With the temperatures dripping down, snow taking place all over the land, and cold winds blowing, we just love to be indoors surrounding ourselves around the hearth. Well, what about your pets. If you thinking your pet, with that thick fur coat and fan of outdoors, can survive the winter, then you are wrong.
Pets cannot withstand extreme temperatures and they being your family members, it’s your responsibility to protect them from this bone-chilling weather. Give them the extra care this winter by following these few steps.
Is your pet stays most of the time outdoors or love to enjoy outdoor environment? But, when the chilly winds are blowing and land is covered with snow, you definitely don’t want your furry pal to freeze outside. Take him in and provide a toasty zone to fight cold and help him stay warm as you would be. Definitely, you don’t want your pet to become a frozen piece.
Accept This Truth
Are you keeping your dog outdoors and think that being an outdoor animal it can survive or the fur is enough to protect him from the cold winds? Then, you are completely wrong. As you can’t stand that too cold conditions, your pooch’s fur is not capable of protecting him from harsh cold winds. With no protection, they can certainly freeze to death. Just get a good shelter or DIY doghouse with wooden planks to provide him a safe abode from killing weather.
Drinks and Dinners
Winter means your furry pal requires more calories to keep him warm. Ensure that you provide him good amount of balanced and complete feed rich in nutritional supplements. Don’t make a mistake that winters mean dogs do not require any water. It’s important that you provide plenty of fresh and clean water to your pooch. This helps to maintain his health. Also, keep an eye that your dog’s water bowl doesn’t become the resting place for fleas. Provide clean water twice a day and check that it’s not a frozen lump for your pet to lick that.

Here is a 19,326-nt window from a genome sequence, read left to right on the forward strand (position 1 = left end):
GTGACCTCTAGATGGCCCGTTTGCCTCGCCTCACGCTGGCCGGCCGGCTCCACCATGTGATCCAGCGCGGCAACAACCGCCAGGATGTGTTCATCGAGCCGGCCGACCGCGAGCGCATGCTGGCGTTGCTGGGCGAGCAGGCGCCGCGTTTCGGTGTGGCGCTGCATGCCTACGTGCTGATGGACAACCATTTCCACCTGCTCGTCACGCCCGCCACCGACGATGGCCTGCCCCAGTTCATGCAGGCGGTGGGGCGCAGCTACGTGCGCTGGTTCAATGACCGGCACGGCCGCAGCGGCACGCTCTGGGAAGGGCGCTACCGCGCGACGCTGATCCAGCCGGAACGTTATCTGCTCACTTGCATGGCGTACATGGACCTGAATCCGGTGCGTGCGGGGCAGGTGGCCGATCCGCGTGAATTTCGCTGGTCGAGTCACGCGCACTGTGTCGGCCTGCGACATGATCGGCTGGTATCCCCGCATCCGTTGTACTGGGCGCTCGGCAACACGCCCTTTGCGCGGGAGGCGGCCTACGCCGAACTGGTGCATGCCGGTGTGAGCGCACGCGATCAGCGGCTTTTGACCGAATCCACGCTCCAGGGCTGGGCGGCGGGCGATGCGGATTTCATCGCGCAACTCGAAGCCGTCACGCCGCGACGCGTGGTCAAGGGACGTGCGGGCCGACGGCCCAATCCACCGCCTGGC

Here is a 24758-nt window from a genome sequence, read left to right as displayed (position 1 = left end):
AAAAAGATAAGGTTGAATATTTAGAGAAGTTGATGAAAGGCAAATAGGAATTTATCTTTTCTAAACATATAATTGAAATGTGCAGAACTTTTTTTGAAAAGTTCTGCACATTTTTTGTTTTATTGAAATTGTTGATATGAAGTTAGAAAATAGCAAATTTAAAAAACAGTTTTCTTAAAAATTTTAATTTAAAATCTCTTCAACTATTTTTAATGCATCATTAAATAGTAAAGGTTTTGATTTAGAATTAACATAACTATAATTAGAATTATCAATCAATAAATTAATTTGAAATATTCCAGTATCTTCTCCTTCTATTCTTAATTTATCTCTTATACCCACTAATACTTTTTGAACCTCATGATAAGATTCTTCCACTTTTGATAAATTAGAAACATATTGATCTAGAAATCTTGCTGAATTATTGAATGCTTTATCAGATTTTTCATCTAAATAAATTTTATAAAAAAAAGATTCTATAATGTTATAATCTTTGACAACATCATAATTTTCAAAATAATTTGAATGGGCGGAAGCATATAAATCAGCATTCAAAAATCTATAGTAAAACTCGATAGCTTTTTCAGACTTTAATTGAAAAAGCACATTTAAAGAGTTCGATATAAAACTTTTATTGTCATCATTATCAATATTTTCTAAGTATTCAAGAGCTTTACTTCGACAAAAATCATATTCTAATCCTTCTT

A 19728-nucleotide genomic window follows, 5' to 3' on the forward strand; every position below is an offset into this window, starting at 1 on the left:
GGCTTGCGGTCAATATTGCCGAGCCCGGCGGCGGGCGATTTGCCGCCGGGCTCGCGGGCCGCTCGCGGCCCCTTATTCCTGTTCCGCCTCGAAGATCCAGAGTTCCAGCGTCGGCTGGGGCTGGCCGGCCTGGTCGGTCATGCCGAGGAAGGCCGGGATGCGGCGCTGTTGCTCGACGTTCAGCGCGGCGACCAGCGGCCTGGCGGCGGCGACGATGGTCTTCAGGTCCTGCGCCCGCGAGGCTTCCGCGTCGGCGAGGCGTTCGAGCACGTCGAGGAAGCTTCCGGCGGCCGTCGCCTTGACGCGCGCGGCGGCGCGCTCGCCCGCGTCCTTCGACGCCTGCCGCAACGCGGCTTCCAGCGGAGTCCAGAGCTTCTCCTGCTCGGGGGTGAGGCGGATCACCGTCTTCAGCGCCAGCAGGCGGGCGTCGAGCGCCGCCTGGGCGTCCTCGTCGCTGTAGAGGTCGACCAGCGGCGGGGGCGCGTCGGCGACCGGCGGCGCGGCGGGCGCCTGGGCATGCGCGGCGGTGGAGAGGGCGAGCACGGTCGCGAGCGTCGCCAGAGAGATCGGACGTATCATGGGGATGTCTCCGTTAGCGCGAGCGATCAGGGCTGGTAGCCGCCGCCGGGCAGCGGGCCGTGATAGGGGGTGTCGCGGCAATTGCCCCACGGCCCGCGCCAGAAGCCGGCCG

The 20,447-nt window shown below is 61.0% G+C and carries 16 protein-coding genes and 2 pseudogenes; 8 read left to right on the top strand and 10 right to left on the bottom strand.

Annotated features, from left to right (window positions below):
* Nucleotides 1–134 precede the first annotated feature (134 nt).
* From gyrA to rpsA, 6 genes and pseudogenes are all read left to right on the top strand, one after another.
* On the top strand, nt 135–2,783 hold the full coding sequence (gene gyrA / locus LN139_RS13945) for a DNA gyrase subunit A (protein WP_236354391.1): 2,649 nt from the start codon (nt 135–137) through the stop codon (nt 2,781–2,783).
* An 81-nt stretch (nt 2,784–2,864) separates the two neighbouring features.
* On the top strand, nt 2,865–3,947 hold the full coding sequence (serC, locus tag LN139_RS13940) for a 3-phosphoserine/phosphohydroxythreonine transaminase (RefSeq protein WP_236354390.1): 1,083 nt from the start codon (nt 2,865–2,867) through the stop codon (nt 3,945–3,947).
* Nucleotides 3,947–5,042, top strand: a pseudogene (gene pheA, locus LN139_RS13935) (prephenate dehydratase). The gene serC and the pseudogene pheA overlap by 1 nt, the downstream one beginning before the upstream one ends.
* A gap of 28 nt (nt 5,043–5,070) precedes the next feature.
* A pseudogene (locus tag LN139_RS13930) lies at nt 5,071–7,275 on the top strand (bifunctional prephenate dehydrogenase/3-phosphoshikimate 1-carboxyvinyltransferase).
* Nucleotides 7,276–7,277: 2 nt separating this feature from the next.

Diet Facts of Winter
Thinking that your indoor pet requires the same amount of feed as an outdoor pet, then rule out this thought. Compared to outdoor pets, indoor pets require less amount of calorie as they conserve less energy by sleeping more in winter. Moreover, they go less outdoors and do not play or run around. So, keep a check on the amount of feed you are providing to your indoor furry pal. Because feeding them excess can make them obese.
Don’t think that it is something that can frighten you. Snow just freezes out your pet’s paw and cause frosty bites. It’s a serious problem that affects paws, tips of tails and ears. Keeping this in mind take the responsibility to safeguard your pet from frosting, especially when your pet is an outdoor pet. From an online pet supplies store buy warm clothes, dog booties, coats and may be a hat to cover them and protect them from frostbites.
Roads and Footpaths
If you live in a place that has lots of snow and ice in the winter, you probably know about the de-icing chemicals used for melting the ice. The animals can be poisoned when they lick ice-melting products off their feet. Therefore, it is important that you use a damp cloth to wipe your pooch’s paws and underside after being outside. When going on walks, you can even get those booties on him, which protects both from cold and harmful ice salt.
Ride for Safety
Normally, it’s in summer that we fear not to leave our pet in an abandoned car. But, the same is true for winters also. Due to the freezing temperatures, the temperature in a closed car drastically lowers and if a pet is left unattended in a car – a trouble just awaits. The vehicle becomes like a freezer causing hypothermia and leads to death.
Furthermore, mostly in the parked vehicles, cats find the best place under the hood and rest on the warm motor. When a motorist just starts the car, it turns out to be a big mishap. So, before turning on the keys in your car, check once whether your kitty is taking a nap there or not.
These easy to follow steps can help to protect your pet from the chilly climate and keep them warm and healthy. So, start winterizing your pet right now.